Keep swinging: Everyone's Hero and the last lesson of Christopher Reeve
Family movie night this week was the negligible Happily N'Ever After, a good premise done in by a script that seemed to have been written with the idea in mind that nothing was to go onto the screen that would tax the modest talents of the computer animators. The result is kind of a Greek tragedy of a cartoon with all the important action taking place offstage while the characters declaim about their troubles and woes.
Last week the family feature was the only slightly better animated Everyone's Hero, a tall tell set in the year when the New York Yankees and the Chicago Cubs faced off for the second time straight in the World Series and the Cubbies came close to defeating the Yankees in six games, because the Cubs crazed owner, who is not Philip Wrigley, has Babe Ruth's magic bat, Darlin' stolen from his locker in Yankee Stadium.
The Cubs and the Yanks played each other in the 1932 Series, the Yankees wining it in four straight. In 1933 the New York Giants beat the Washington
Nationals Senators Nationals Senators (Either one. See comments), 4-1. In '34 the Cardinals beat the Tigers, 4-3.
The Cubs were back in the Series in '35 and they lost, 4-2...to Detroit.
The next and only other time the Cubs and the Yankees met in the World Series was 1938 and the Cubs lost again, of course. But not because Babe Ruth swung a magic bat or any bat. Ruth was gone from the Yankees by then.
You could look it up.
In other words, Everyone's Hero is set in a year that never was, call it 1932B, a magical year in which baseballs could talk like Rob Reiner trying to sound like Billy Crystal in Monsters Inc and bats talked like Whoopi Goldberg sounding like Scarlet O'Hara one moment and like Aretha Franklin the next, the World Series was played over the course of two and a half weeks, without any rainouts, Lou Gehrig, Bill Dickey, Tony Lazzeri, Irish Bob Muesel, and Earle Combs, all of Murderers Row except for Babe Ruth, forgot how to hit at the same time and the Babe was carrying the team on his back, Ruth transformed into an elegant, articulate sophisticate, a little rough around the edges, but modest and self-effacing, and---SPOILER ALERT---a ten year old boy could be inserted into the World Series line-up at the last minute and hit a game-winning inside the park home run.
The younger critics in the Mannion family room bought the idea of anthropomorphic sporting equipment but...um...balked...at the idea that the rules of the game would be automatically suspended just so the hero of the movie could save the day in dramatic fashion.
They also thought it was just plain dumb that the story took all that trouble to get the Babe his magic bat back and then didn't have him swing it.
You got that right. SPOILER ALERT IS STILL IN EFFECT. The movie does not show Babe Ruth hitting a home run.
There's a difference between implausible and stupid and Everyone's Hero defines it in its final ten minutes.
Up until that point it's a likable enough evening's diversion. Not terrible, but nothing to write home about and not worth a blog post half as long as this one already is and the only reason I'm still going on at this point---you knew I would have an excuse, didn't you?---is the moral of Everyone's Hero.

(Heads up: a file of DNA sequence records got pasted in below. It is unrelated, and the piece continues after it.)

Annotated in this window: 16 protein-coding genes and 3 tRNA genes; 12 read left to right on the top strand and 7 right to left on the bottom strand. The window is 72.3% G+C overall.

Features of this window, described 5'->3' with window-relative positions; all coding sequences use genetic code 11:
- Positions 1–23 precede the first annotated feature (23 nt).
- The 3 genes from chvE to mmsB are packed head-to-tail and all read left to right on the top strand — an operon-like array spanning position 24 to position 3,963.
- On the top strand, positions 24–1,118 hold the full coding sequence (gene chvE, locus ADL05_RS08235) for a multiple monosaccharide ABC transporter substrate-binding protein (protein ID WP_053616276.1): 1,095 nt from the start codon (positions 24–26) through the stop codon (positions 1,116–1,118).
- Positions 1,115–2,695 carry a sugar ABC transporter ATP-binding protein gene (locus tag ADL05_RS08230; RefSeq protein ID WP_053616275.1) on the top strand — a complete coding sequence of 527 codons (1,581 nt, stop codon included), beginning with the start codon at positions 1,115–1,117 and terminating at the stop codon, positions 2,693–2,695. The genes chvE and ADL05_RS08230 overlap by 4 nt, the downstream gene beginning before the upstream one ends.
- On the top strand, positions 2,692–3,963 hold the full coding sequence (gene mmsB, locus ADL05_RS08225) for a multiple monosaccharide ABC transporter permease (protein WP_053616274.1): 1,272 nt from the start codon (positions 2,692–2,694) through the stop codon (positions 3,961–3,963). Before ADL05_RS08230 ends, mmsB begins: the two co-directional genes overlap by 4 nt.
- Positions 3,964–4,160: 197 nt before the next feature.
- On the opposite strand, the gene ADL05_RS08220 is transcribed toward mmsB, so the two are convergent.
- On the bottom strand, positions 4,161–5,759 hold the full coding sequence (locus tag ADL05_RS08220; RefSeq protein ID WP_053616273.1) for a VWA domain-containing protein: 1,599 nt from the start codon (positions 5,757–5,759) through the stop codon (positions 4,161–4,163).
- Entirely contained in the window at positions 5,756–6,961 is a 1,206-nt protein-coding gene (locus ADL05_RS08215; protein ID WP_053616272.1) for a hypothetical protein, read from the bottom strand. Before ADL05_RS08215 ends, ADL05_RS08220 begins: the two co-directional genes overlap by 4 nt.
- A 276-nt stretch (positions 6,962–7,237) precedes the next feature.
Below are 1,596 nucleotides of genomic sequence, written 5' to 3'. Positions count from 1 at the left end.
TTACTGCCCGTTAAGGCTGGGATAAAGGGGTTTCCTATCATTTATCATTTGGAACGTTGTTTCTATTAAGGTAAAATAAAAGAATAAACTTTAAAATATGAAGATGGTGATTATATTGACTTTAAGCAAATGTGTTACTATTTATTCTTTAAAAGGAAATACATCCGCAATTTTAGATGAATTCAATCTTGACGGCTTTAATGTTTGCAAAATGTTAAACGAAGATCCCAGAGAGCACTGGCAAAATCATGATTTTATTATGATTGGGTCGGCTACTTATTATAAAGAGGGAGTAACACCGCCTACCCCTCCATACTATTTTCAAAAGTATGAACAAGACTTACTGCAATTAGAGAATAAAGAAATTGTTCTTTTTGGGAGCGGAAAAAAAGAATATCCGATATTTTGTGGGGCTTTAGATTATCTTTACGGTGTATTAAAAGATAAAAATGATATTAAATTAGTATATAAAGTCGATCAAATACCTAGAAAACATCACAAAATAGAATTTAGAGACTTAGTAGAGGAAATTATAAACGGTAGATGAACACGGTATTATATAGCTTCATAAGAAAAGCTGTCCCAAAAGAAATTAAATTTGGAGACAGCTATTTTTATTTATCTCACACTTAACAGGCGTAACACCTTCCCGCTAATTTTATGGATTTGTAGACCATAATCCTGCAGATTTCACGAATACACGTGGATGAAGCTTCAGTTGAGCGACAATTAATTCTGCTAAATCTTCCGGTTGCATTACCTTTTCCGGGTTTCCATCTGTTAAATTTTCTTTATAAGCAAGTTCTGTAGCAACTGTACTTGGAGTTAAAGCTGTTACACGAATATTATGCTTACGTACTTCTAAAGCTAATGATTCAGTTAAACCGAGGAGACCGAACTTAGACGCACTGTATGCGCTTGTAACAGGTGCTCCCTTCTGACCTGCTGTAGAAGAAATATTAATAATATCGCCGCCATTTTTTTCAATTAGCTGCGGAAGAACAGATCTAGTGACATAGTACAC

I've said it before here and I'll say it again. I don't like morals in kids' movies. Mainly for two reasons.
One, it's usually the same moral no matter what the movie. Be True to Yourself. Variations of this are Follow Your Heart and Follow Your Dreams. There is nothing inherently wrong with doing any of these things, provided you know who you are and you are a decent person worth being true to and you can tell the difference between what your heart is telling you to do and what your vanity, ego, id, and appetites are telling you to do, and you're not insane or deluded and your dreams are things you have the ability to realize. Not knowledge most children possess, but never mind. As the guiding principle for character development, though, Be True to Yourself seems to me a recipee for raising a generation of egomaniacal monsters.
So I wish moviemakers would come up with some additional morals to tack on to their movies.
But it's that idea of morals being tacked on that makes me dislike them so much. Because that's what morals usually are. Tacked on.
Morals may or may not grow intrinsically from a story's theme. But when they appear, not always at the end, often they're repeated again and again throughout the movie, the filmmakers beating their young audience over the head with them, they appear in CAPITAL LETTERS, as the narrator or a character stops the action dead to lecture the audience, pretty much saying, "Now, children, what important idea have we learned here today?"
BE TRUE TO YOURSELF.
FOLLOW YOUR HEART.
FOLLOW YOUR DREAM.
Or, in the case of Everyone's Hero:
If a moral grows out of the story then it's unnecessary to have anybody say it. Kids are pretty swift on the uptake. They get the point.
The little kid hero of Everyone's Hero who rescues Ruth's stolen bat and sets out to return it to him, a ten year old boy named Yankee Irving, has a big heart and big dreams, he is a devoted and knowledgeable baseball fan---he's a Jewish kid from a city that has three Major League teams, but he also follows the Negro Leagues closely enough to know all the players---and he loves the New York Yankees. But he's short, uncoordinated, impatient, and not good at following instructions, all of which combined make him the worst ballplayer in his neighborhood. He's the kind of player whose best chance of getting on base is by never swinging and hoping for a walk. Naturally, he's always the last kid picked. Naturally, this breaks his heart. Naturally, by the end of the movie he's going to be the one to come through for everybody in the clutch.
He's able to save the day because he never gives up. He keeps swinging. Throw him off a moving train to Chicago and he bounces to his feet and starts walking.
Literally, Yankee's never thrown off a train, although he comes close to falling off one several times. He is put off the train to Chicago, because he doesn't have a ticket. But the train stops and the conductor shoos him off at a station in rural Pennsylvania, and after a moment of despair, Yankee plucks up his courage and starts walking.